Books on or by
Lyndon Baines Johnson
The Path to Power: The Years of Lyndon Johnson /
Means of Ascent: The Years of Lyndon Johnson
Master of the Senate: The Years of Lyndon Johnson
Lyndon Johnson and the American Dream
Wheeling and Dealing /
LBJ: Architect of American Ambition /
Lyndon B. Johnson: Portrait of a President
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To Fulfill These Rights
Commencement Address at Howard University
June 4, 1965
Dr. Nabrit, my
I am delighted at
the chance to speak at this important and this historic
institution. Howard has long been an outstanding center
for the education of Negro Americans. Its students are
of every race and color and they come from many
countries of the world. It is truly a working example of
Our earth is the
home of revolution. In every corner of every continent
men charged with hope contend with ancient ways in the
pursuit of justice. They reach for the newest of weapons
to realize the oldest of dreams, that each may walk in
freedom and pride, stretching his talents, enjoying the
fruits of the earth.
Our enemies may
occasionally seize the day of change, but it is the
banner of our revolution they take. And our own future
is linked to this process of swift and turbulent change
in many lands in the world. But nothing in any country
touches us more profoundly, and nothing is more
freighted with meaning for our own destiny than the
revolution of the Negro American.
In far too many
ways American Negroes have been another nation: deprived
of freedom, crippled by hatred, the doors of opportunity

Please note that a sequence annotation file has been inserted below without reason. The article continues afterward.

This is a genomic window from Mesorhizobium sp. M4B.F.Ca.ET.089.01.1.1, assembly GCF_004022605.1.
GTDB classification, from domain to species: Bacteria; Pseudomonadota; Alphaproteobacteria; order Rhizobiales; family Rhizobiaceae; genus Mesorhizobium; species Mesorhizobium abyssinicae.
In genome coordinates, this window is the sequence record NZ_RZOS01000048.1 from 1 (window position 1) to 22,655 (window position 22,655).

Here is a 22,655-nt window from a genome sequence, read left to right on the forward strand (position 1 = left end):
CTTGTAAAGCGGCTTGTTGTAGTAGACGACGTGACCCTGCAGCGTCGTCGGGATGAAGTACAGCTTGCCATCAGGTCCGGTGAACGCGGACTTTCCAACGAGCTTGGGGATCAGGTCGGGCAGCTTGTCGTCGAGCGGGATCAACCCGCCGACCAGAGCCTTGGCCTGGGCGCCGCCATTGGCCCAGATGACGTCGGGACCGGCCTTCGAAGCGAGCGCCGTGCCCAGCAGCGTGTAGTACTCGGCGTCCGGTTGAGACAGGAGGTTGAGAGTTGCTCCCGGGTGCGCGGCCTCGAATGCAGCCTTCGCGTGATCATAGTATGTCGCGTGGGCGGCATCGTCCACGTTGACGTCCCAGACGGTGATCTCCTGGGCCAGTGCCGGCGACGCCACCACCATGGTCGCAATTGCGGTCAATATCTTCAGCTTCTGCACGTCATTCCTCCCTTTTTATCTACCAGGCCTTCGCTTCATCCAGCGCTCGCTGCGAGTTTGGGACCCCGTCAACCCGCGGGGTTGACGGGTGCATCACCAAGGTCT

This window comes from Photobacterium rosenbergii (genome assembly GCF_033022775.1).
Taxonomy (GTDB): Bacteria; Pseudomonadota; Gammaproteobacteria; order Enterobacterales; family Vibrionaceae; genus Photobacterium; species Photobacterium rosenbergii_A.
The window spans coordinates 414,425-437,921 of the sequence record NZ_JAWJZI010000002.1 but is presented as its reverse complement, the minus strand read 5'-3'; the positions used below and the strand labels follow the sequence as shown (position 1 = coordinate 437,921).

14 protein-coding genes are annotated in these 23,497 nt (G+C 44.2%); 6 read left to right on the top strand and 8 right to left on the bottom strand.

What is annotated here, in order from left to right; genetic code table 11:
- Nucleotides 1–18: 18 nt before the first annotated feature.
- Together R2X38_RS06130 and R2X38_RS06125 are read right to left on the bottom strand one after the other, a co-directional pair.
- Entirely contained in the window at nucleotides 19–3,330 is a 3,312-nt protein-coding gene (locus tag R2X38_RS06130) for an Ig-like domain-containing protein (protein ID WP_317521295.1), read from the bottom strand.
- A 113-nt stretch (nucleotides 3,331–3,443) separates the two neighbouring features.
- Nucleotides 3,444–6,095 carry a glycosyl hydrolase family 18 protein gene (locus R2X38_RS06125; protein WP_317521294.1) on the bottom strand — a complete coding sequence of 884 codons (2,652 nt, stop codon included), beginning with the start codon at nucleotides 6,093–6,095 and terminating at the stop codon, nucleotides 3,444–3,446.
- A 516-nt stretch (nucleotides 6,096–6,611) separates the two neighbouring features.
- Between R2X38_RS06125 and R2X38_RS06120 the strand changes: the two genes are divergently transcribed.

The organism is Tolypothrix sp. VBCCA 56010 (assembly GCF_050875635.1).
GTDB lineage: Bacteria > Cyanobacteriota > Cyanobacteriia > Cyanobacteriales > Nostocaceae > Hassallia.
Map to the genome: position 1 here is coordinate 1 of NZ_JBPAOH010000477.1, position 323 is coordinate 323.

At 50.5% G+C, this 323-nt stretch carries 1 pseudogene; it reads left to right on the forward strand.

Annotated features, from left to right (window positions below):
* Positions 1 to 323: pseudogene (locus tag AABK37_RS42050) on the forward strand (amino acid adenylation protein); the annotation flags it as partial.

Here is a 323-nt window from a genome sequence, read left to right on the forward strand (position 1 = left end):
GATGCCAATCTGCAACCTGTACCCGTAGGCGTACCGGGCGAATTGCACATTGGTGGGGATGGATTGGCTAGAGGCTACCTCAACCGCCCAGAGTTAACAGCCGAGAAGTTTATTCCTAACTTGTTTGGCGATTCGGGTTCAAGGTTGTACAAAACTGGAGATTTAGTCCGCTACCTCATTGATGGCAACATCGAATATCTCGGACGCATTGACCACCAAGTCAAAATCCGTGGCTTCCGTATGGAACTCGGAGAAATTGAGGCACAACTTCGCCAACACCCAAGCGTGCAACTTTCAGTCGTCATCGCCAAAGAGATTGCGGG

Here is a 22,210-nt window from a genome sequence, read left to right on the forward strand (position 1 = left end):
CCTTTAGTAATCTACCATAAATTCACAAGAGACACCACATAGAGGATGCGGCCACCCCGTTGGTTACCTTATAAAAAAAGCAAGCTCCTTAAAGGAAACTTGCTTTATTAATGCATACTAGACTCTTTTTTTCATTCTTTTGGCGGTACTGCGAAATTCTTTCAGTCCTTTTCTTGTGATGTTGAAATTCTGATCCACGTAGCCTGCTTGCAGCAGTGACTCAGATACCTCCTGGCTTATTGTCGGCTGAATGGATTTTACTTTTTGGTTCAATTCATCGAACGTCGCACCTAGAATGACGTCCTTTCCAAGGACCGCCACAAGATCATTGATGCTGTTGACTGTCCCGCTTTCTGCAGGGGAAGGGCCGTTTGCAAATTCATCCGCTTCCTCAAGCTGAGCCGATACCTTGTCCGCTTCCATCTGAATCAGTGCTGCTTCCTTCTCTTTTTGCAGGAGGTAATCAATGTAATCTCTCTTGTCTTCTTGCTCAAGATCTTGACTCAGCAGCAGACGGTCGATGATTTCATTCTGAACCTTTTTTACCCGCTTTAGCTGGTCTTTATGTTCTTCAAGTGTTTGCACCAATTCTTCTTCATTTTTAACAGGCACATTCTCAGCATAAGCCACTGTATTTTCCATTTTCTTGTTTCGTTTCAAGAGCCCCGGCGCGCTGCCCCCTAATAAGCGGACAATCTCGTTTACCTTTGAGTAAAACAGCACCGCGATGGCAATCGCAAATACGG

closed to hope.
In our time change
has come to this Nation, too. The American Negro, acting
with impressive restraint, has peacefully protested and
marched, entered the courtrooms and the seats of
government, demanding a justice that has long been
denied. The voice of the Negro was the call to action.
But it is a tribute to America that, once aroused, the
courts and the Congress, the President and most of the
people, have been the allies of progress.
for Human Rights
Thus we have seen
the high court of the country declare that
discrimination based on race was repugnant to the
Constitution, and therefore void. We have seen in 1957,
and 1960, and again in 1964, the first civil rights
legislation in this Nation in almost an entire century.
As majority leader
of the United States Senate, I helped to guide two of
these bills through the Senate. And, as your President,
I was proud to sign the third. And now very soon we will
have the fourth--a new law guaranteeing every American
the right to vote.
No act of my entire
administration will give me greater satisfaction than
the day when my signature makes this bill, too, the law
of this land.
The voting rights
bill will be the latest, and among the most important,
in a long series of victories. But this victory--as
Winston Churchill said of another triumph for
freedom--"is not the end. It is not even the beginning